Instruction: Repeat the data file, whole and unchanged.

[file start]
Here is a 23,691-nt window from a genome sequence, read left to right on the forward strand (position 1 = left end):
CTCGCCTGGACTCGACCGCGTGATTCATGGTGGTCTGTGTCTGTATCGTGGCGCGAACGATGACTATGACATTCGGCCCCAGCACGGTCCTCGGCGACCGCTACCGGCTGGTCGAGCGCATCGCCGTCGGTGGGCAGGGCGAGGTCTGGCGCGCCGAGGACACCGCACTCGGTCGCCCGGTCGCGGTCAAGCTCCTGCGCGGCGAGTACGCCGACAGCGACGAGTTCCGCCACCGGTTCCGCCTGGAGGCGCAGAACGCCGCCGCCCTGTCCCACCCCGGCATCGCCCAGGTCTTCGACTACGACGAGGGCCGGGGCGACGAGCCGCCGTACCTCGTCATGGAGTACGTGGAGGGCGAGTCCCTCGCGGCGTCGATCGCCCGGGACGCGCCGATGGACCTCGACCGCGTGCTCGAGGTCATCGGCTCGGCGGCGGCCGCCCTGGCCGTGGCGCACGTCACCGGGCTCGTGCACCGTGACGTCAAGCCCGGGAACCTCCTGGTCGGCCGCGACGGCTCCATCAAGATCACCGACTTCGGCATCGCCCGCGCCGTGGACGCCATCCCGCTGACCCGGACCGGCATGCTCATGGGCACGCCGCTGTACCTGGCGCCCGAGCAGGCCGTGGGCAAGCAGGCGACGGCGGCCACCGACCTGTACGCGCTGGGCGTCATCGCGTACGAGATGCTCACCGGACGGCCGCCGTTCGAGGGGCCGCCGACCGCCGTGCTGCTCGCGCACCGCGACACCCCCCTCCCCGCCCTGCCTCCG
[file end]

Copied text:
Here is a 23,691-nt window from a genome sequence, read left to right on the forward strand (position 1 = left end):
CTCGCCTGGACTCGACCGCGTGATTCATGGTGGTCTGTGTCTGTATCGTGGCGCGAACGATGACTATGACATTCGGCCCCAGCACGGTCCTCGGCGACCGCTACCGGCTGGTCGAGCGCATCGCCGTCGGTGGGCAGGGCGAGGTCTGGCGCGCCGAGGACACCGCACTCGGTCGCCCGGTCGCGGTCAAGCTCCTGCGCGGCGAGTACGCCGACAGCGACGAGTTCCGCCACCGGTTCCGCCTGGAGGCGCAGAACGCCGCCGCCCTGTCCCACCCCGGCATCGCCCAGGTCTTCGACTACGACGAGGGCCGGGGCGACGAGCCGCCGTACCTCGTCATGGAGTACGTGGAGGGCGAGTCCCTCGCGGCGTCGATCGCCCGGGACGCGCCGATGGACCTCGACCGCGTGCTCGAGGTCATCGGCTCGGCGGCGGCCGCCCTGGCCGTGGCGCACGTCACCGGGCTCGTGCACCGTGACGTCAAGCCCGGGAACCTCCTGGTCGGCCGCGACGGCTCCATCAAGATCACCGACTTCGGCATCGCCCGCGCCGTGGACGCCATCCCGCTGACCCGGACCGGCATGCTCATGGGCACGCCGCTGTACCTGGCGCCCGAGCAGGCCGTGGGCAAGCAGGCGACGGCGGCCACCGACCTGTACGCGCTGGGCGTCATCGCGTACGAGATGCTCACCGGACGGCCGCCGTTCGAGGGGCCGCCGACCGCCGTGCTGCTCGCGCACCGCGACACCCCCCTCCCCGCCCTGCCTCCG